Saturday, January 23, 2016

16 Years Ago...

Spring of 2000 in the Sherman Gallery at BU
Winter of 2016 in the Sherman Gallery at BU

16 years ago on the same walls of the same gallery, I completed my MFA in Studio Teaching at Boston University. The final exhibition was a display of our own artwork next to our students' work. The children came to the show and proudly smiled in front of their artwork. I feel the need to share with you that the little boy in the photo above would now be about 24 years old (older than I was in that photo).
Following this show, I began working as an art educator. 

Last night on the same walls of the same gallery, I had a solo exhibition titled It's not you, it's me. I took photos with family and friends in front of the works in the show. The picture above shows a handful of supportive art colleagues from the AIB/LUCAD low residency MFA family. A degree I completed two years ago as I began working on the piece titled Two Years pictured behind us. 

Things do feel very different than 16 years ago when I showed work in that gallery. I have so many more life experiences now, I felt compelled to dye the gray our of my hair before the opening reception,  I am married and no longer breaking up with boys like I was back then (some evidence of this can be seen in the piece titled 381 Minutes of Letters from Past Relationships),  I am still teaching and I am still working as a practicing artist (which is no small feat while you are teaching so often).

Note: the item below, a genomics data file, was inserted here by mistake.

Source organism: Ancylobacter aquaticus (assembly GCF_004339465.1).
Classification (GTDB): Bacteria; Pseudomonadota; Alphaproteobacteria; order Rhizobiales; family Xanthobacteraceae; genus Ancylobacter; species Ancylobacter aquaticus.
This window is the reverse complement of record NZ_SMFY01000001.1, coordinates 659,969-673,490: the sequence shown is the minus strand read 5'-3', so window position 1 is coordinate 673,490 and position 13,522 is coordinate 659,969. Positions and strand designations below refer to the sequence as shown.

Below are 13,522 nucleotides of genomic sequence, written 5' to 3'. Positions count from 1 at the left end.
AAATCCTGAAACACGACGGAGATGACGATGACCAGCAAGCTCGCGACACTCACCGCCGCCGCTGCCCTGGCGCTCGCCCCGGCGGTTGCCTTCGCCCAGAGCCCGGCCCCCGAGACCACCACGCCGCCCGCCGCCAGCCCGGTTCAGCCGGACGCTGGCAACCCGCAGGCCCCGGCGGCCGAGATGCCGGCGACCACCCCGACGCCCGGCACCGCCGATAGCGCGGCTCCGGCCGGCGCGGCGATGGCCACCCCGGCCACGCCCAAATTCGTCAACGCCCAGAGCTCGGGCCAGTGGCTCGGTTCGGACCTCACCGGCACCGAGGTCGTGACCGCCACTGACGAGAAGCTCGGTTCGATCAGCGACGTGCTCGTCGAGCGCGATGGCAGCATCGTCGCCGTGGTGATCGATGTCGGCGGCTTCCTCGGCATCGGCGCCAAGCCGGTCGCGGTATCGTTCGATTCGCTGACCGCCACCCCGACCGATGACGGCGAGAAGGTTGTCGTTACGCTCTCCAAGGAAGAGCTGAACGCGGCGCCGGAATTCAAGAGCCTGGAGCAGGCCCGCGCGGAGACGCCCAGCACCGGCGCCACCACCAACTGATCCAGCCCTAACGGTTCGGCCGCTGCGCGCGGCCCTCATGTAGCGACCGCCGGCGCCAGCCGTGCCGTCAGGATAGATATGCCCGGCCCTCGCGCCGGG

As an artist, I have grown so much since then. As a teacher, 16 years later and I am still doing that same crayon engraving project pictured above. It is a good project, but still it makes me question whether things have changed enough. You don't realize these things when you start out, but you do hit a point when there is not much growth left in teaching elementary art in a public school system. I am not good a being complacent. There is endless room for growth and expansion when you are an artist. Ideally, there would be a delicate balance between the two, but what happens when the balance goes out of whack? 

I am hopeful that this exhibition may be a pivotal point just as the last show in this gallery was. Sometimes we change and something was once a good fit is no longer… that's when we need to have the courage to say, " It's not you, it's me". Nobody likes having to be the one to say this, but that hasn't stopped me yet…

393 minutes of my graduate thesis (on left)
381 minutes of letters from past relationships (on right) 

No comments:

Post a Comment